Shattered Wig #28

Shattered Wig #28
Coming In November!

Friday, August 27, 2010

City Sages Reading at Normal's, Wed. August 25th

On Wednesday, August 25th, Normal's took its turn celebrating CityLit's first publication - City Sages: Baltimore. The book came out a few months ago, but we wanted to wait until the new improved Red Room was done being spiffied up.

On hand to read were Michael Kimball, Susan McCallum-Smith, Joseph Young and myself. Plus Goodloe Byron to sing a few graveyard tunes and to ruminate on Poe's "The Black Cat" which appears in the anthology of legendary dead Baltimore writers, living ascending stars and those of us thrashing in literary limbo.

Jen Michalski who edited the book emceed the reading.

Goodloe Byron, author of The Abstract and Revisions Of bookended the readings with two songs of darkness.

Susan McCallum-Smith whose collecton of short stories Slipping The Moorings was published by Entasis Press in 2009 read from her piece "High Rise".

Professor Joseph Young, author of the wildly popular Easter Bunny assures the crowd that there is no improvisation involved in his reading, displaying to the audience his text.

Goodloe Byron started out doing a straight reading of Poe's story, but ended up having a conversaton with it.

Michael Kimball, whose novel Dear Everybody was excerpted in City Sages, said he'd been reading from that novel for three years and that this evening would be his last time doing so. He then read portions of an unnamed novel in progress he's currently working on, correcting typos with his pen as he did so. The strange blue around his right eye was not administered for theatrical effect for his engagement at The Red Room, but was caused somehow when I used the "Red Eye" feature in my photo library.


  1. this may not be an appropriate comment but i cannot find out how to contact rupert on facebook or email or anything-

    i like shattered wig- but i had written sort of a complaint because- as a leftist- i have a big problem w mystification in american poetry- all the new yorker magazine and john ashbery stuff- i know shattered wig is more irreverent and playful than that- but i do feel we need meaning a la bert brecht also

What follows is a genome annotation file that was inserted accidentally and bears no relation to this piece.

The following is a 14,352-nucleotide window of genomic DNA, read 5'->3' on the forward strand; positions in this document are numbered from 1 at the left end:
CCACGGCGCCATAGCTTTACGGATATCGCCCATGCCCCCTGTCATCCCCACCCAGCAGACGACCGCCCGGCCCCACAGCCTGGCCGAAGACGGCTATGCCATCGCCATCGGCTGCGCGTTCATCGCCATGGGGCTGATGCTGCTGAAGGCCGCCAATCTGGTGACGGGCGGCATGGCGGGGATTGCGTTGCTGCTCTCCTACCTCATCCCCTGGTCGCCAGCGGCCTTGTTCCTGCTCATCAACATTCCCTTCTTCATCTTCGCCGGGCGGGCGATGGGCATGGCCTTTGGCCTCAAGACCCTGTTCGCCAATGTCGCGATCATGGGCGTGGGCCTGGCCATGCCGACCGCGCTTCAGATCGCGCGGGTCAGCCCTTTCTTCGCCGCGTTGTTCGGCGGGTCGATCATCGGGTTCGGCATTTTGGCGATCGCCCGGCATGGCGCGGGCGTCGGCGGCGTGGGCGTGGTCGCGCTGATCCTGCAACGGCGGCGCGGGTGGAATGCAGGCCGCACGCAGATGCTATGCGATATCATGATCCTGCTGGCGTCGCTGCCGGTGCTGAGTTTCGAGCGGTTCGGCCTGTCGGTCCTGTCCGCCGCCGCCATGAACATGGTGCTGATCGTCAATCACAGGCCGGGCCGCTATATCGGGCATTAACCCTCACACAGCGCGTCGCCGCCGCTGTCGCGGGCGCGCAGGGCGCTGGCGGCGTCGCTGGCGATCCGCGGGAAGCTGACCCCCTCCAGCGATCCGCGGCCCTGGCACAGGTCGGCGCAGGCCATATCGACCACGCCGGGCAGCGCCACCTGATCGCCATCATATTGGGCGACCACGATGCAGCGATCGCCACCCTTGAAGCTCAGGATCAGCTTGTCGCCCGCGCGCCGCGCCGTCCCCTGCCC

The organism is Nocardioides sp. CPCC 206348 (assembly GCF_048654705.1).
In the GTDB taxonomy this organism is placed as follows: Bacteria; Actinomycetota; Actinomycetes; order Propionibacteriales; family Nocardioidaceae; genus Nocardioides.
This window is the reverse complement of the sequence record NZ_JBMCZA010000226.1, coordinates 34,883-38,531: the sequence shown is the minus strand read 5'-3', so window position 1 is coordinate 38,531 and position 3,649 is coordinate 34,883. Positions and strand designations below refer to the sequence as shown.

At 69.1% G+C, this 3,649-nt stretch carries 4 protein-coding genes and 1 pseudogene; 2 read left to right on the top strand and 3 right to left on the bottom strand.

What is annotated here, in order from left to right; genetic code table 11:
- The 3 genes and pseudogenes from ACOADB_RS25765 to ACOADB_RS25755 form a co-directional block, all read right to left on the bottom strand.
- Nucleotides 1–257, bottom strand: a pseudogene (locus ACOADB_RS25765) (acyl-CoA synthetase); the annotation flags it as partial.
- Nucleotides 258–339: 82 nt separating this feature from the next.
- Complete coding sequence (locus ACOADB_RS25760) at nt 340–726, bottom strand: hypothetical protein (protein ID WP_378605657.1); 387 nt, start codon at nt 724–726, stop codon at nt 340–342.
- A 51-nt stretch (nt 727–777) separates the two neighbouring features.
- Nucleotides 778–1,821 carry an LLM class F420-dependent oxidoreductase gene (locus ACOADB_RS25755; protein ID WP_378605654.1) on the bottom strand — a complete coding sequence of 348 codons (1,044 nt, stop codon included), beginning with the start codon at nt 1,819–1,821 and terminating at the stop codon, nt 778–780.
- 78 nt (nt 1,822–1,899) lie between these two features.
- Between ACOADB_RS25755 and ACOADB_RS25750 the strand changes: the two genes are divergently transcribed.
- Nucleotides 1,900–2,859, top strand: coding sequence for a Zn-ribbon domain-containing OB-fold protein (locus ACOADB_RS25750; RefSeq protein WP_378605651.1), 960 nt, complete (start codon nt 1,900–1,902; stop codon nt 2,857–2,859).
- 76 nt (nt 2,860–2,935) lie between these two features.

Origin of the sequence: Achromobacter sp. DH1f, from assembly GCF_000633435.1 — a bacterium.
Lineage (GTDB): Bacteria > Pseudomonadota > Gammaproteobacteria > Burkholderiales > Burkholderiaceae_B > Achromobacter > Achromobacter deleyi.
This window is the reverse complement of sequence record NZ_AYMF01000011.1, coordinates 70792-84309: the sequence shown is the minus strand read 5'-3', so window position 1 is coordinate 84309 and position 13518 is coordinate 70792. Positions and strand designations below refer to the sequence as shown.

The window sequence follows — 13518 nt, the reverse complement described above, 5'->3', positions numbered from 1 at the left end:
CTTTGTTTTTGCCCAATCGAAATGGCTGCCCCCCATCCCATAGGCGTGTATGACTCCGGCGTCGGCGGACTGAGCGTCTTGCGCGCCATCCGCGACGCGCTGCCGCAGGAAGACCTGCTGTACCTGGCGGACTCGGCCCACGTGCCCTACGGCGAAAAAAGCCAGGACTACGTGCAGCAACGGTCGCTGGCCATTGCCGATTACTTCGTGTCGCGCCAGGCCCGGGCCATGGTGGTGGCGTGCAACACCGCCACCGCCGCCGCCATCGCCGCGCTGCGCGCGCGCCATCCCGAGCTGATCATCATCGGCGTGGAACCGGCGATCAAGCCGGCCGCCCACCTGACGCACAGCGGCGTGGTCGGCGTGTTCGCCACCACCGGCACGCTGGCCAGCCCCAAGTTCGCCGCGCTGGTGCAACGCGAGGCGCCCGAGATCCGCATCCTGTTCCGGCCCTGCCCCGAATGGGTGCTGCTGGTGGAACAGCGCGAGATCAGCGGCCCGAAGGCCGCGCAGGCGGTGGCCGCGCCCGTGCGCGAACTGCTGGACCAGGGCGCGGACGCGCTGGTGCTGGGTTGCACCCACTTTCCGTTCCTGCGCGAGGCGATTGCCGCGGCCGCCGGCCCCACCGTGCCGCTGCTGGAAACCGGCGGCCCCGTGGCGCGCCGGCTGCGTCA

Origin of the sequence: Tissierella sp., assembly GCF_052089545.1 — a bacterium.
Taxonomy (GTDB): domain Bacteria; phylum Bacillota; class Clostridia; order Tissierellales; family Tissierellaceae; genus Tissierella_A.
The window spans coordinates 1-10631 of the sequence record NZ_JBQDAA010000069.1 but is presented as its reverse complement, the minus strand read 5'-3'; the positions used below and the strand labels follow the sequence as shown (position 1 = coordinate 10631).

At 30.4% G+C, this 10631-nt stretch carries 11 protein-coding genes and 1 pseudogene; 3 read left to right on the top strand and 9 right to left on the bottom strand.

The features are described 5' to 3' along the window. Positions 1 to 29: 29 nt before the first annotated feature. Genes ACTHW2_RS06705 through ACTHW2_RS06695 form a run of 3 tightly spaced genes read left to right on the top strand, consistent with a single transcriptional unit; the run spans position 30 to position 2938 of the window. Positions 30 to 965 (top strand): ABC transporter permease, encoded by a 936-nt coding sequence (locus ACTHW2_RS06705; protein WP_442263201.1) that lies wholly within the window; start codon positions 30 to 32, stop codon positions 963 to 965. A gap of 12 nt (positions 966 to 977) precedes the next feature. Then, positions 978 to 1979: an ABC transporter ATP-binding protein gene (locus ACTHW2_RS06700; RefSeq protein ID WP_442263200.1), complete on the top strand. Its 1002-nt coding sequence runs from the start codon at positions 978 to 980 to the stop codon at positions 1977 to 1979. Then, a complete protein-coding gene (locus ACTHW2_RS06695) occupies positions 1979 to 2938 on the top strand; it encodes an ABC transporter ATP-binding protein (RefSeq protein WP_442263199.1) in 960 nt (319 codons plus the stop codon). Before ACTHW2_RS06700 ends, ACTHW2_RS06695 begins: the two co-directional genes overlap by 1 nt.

the komissar has ordered chris toll, blaster al and rupert w
    to report to the md state fair cotton candy, no corn dogs, no piggee races!
    you are to write soviet realism type (sic) pomes
    on the tractor pull event

    best, dave e, undersecretary to the under komissar

    the kmissar has asked me to post an example:

    we had a good yield in north baltimore county:
    300 hectares green beans, 100 hectares sensual peaches (last bit redacted)

  2. Yes, David, this was a real inappropriate way to write this tiresome message. There is righteous "political" anger in the writing of Blaster Al, Batworth, Chris Toll, myself and many others in Shattered Wig - in my opinion - but I look for writing that merges both sides of the brain. If I want history and politics I read Chomsky or Zinn or whoever, poetry can feed many different parts of the body and brain and needs to. I guess, though, that since you felt compelled to write this here and on Chris Toll's Facebook page that you think Shattered Wig is reaching folks or has some pull. So that's a compliment, but I feel your time would be better spent writing letters to the City Paper and New York Times. And if you want to assault other presses there are many, even here in town, far far more oblique than the Wig.